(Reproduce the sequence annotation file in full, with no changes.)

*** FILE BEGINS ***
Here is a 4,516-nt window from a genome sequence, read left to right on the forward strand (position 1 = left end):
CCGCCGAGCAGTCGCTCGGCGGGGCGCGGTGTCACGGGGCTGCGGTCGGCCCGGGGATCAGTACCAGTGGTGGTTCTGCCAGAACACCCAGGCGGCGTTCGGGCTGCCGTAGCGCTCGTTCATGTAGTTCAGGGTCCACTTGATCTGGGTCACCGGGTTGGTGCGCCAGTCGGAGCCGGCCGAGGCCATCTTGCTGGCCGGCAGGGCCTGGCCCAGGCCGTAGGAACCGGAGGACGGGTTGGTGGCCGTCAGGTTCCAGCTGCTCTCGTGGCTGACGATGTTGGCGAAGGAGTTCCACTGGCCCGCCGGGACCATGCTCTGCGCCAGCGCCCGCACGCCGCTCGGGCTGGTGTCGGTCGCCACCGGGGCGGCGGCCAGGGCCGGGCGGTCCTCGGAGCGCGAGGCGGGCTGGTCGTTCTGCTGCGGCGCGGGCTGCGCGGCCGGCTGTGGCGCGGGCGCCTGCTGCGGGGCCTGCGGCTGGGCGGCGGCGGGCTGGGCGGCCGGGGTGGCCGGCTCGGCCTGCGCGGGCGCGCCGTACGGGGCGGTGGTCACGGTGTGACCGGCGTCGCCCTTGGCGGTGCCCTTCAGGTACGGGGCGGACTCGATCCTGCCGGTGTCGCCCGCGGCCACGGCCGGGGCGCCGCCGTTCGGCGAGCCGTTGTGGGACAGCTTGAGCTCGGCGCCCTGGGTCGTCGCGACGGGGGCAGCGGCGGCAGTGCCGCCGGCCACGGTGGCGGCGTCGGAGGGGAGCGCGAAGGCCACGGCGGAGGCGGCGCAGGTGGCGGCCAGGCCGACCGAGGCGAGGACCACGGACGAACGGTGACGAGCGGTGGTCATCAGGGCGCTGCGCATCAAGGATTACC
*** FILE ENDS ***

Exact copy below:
Here is a 4,516-nt window from a genome sequence, read left to right on the forward strand (position 1 = left end):
CCGCCGAGCAGTCGCTCGGCGGGGCGCGGTGTCACGGGGCTGCGGTCGGCCCGGGGATCAGTACCAGTGGTGGTTCTGCCAGAACACCCAGGCGGCGTTCGGGCTGCCGTAGCGCTCGTTCATGTAGTTCAGGGTCCACTTGATCTGGGTCACCGGGTTGGTGCGCCAGTCGGAGCCGGCCGAGGCCATCTTGCTGGCCGGCAGGGCCTGGCCCAGGCCGTAGGAACCGGAGGACGGGTTGGTGGCCGTCAGGTTCCAGCTGCTCTCGTGGCTGACGATGTTGGCGAAGGAGTTCCACTGGCCCGCCGGGACCATGCTCTGCGCCAGCGCCCGCACGCCGCTCGGGCTGGTGTCGGTCGCCACCGGGGCGGCGGCCAGGGCCGGGCGGTCCTCGGAGCGCGAGGCGGGCTGGTCGTTCTGCTGCGGCGCGGGCTGCGCGGCCGGCTGTGGCGCGGGCGCCTGCTGCGGGGCCTGCGGCTGGGCGGCGGCGGGCTGGGCGGCCGGGGTGGCCGGCTCGGCCTGCGCGGGCGCGCCGTACGGGGCGGTGGTCACGGTGTGACCGGCGTCGCCCTTGGCGGTGCCCTTCAGGTACGGGGCGGACTCGATCCTGCCGGTGTCGCCCGCGGCCACGGCCGGGGCGCCGCCGTTCGGCGAGCCGTTGTGGGACAGCTTGAGCTCGGCGCCCTGGGTCGTCGCGACGGGGGCAGCGGCGGCAGTGCCGCCGGCCACGGTGGCGGCGTCGGAGGGGAGCGCGAAGGCCACGGCGGAGGCGGCGCAGGTGGCGGCCAGGCCGACCGAGGCGAGGACCACGGACGAACGGTGACGAGCGGTGGTCATCAGGGCGCTGCGCATCAAGGATTACC